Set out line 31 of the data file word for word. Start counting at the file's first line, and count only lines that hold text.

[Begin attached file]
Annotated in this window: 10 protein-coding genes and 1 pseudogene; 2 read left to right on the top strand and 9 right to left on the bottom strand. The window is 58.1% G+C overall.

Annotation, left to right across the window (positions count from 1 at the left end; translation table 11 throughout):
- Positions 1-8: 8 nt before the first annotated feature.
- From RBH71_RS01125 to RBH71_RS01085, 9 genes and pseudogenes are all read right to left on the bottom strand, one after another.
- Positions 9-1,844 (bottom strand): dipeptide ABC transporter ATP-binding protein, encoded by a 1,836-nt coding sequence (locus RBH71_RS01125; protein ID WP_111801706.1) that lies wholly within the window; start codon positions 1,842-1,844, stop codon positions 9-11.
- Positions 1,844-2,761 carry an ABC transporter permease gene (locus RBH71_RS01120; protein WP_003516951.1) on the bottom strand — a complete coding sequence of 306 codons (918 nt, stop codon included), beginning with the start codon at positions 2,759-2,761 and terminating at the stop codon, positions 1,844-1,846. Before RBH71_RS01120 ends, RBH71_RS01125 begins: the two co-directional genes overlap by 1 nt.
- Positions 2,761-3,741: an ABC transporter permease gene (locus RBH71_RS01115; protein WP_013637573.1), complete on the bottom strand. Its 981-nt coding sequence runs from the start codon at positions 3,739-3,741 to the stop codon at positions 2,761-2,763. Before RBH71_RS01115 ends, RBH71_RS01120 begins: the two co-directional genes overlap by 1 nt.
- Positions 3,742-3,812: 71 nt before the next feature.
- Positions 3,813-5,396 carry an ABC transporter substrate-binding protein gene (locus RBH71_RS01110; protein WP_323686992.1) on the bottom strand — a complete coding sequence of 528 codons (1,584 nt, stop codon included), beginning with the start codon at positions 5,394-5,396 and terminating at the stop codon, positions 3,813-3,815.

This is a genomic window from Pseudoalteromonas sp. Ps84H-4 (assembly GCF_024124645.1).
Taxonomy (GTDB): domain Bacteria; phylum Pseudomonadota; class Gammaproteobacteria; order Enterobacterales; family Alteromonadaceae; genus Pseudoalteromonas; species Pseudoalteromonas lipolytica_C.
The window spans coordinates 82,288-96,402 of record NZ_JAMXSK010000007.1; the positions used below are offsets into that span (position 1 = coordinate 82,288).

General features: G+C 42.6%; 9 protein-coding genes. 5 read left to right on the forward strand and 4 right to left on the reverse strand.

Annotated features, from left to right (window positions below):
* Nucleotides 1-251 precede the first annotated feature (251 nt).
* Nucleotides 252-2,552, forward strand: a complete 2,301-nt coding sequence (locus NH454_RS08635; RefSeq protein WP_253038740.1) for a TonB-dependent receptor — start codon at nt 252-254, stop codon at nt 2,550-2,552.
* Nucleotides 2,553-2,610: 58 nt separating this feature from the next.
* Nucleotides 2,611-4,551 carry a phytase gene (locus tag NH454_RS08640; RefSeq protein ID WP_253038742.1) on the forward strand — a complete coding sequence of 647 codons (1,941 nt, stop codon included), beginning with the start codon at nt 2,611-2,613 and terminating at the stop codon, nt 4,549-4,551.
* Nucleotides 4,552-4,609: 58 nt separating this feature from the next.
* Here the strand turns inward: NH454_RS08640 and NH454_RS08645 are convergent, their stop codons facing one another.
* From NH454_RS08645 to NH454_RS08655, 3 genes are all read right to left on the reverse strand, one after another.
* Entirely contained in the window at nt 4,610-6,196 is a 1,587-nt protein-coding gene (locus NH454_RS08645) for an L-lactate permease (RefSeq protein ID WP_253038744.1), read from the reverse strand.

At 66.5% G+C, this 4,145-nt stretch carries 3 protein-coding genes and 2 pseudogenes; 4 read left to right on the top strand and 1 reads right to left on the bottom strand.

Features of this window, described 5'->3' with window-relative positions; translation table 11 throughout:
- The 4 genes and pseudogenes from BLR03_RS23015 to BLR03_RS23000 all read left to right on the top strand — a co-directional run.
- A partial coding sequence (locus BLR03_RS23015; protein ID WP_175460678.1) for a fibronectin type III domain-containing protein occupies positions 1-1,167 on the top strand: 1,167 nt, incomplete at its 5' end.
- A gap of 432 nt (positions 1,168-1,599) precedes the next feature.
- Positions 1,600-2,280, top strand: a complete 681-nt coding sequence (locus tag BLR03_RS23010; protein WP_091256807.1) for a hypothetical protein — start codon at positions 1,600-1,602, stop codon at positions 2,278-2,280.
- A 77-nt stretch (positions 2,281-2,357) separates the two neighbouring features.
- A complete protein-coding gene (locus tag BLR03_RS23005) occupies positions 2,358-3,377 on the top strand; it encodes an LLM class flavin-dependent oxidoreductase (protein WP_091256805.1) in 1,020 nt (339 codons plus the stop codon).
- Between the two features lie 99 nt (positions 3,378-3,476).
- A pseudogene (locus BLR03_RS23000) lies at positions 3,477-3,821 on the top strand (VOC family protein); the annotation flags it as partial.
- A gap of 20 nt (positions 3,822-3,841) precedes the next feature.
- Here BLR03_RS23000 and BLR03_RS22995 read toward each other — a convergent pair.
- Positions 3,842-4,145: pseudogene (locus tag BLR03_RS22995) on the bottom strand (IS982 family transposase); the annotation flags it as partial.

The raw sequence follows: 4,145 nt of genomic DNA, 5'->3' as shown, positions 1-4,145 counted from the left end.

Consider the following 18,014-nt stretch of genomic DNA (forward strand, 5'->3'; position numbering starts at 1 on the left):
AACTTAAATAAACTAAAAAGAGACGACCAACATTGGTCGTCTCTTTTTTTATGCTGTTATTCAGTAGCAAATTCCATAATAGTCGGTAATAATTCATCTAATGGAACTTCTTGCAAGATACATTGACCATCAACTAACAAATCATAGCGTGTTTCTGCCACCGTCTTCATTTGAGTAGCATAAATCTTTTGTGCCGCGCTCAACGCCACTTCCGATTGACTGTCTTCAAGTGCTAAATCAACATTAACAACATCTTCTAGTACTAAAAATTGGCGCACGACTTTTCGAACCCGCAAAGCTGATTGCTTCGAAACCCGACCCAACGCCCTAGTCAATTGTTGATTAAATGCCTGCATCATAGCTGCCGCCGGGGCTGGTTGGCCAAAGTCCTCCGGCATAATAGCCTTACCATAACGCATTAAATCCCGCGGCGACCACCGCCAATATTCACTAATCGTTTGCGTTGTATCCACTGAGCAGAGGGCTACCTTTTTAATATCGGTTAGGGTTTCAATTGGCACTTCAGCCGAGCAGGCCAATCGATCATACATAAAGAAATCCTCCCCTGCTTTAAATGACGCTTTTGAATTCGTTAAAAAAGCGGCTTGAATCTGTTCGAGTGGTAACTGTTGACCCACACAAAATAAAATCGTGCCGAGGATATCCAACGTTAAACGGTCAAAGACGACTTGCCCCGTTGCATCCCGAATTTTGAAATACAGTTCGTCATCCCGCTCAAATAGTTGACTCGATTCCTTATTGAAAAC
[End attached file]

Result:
- Between the two features lie 99 nt (positions 3,378-3,476).